The big problem with Bloomberg’s story is we’re not told exactly how this is new information and what separates it from what is already known about emergency federal lending programs. We’re told about how the process of analyzing the information was new but not why the result was. We needed at least a couple of step-back paragraphs that told us how it fits in with previously reported information.

For instance, here’s a Bloomberg story from December, “Fed Names Recipients of $3.3 Trillion in Crisis Aid.” Like today’s story, it talks about examining 21,000 Fed transactions. But back then the headline number was $3.3 trillion number, which eight months later has become $1.2 trillion. What gives? It’s only two trillion dollars, you know.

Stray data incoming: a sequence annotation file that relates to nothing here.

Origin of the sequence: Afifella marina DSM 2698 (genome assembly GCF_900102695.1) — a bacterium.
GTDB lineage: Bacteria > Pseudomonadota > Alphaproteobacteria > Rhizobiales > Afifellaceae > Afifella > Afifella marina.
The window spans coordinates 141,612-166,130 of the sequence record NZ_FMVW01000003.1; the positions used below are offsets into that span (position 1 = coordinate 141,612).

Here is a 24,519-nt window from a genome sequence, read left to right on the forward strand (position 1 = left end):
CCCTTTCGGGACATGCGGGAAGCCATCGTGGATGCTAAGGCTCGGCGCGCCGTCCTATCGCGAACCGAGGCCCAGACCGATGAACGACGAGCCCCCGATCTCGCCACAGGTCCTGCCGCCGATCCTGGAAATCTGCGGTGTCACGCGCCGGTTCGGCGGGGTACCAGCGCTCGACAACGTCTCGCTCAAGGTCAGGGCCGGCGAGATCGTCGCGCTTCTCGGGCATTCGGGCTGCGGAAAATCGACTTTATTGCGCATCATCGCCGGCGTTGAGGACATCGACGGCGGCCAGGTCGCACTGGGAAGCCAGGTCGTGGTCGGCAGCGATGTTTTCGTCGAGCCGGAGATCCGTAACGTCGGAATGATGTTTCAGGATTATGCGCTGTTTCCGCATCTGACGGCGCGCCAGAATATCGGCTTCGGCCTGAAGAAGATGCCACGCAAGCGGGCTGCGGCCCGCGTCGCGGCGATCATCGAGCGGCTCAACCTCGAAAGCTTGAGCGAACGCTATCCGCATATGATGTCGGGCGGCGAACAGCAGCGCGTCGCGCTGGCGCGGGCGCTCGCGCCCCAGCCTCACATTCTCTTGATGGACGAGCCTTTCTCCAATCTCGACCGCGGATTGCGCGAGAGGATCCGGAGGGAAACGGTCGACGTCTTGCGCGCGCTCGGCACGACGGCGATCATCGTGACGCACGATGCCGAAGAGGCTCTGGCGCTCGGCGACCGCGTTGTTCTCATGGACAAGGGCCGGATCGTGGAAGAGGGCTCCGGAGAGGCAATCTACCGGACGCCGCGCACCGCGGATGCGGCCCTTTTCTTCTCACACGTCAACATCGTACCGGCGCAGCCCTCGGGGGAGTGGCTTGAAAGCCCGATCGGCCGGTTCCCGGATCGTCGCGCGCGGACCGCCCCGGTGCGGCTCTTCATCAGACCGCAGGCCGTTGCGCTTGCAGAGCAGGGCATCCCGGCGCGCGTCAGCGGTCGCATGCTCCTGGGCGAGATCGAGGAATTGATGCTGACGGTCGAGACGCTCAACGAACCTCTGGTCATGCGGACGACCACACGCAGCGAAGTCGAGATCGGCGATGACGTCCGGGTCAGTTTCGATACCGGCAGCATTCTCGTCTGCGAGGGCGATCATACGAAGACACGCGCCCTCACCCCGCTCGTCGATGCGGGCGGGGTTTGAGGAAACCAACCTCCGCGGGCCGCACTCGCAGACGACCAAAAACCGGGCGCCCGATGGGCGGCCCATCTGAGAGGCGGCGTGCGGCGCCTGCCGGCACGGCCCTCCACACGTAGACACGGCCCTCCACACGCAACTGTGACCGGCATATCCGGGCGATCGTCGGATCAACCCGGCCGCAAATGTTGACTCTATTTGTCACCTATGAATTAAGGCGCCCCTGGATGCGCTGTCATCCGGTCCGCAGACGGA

Bloomberg does have some great context in here, though. Like just how big is $1.2 trillion, anyway?

Fed Chairman Ben S. Bernanke’s unprecedented effort to keep the economy from plunging into depression included lending banks and other companies as much as $1.2 trillion of public money, about the same amount U.S. homeowners currently owe on 6.5 million delinquent and foreclosed mortgages.

That’s way up in the third paragraph. Very good.

Ryan Chittum is a former Wall Street Journal reporter, and deputy editor of The Audit, CJR's business section. If you see notable business journalism, give him a heads-up at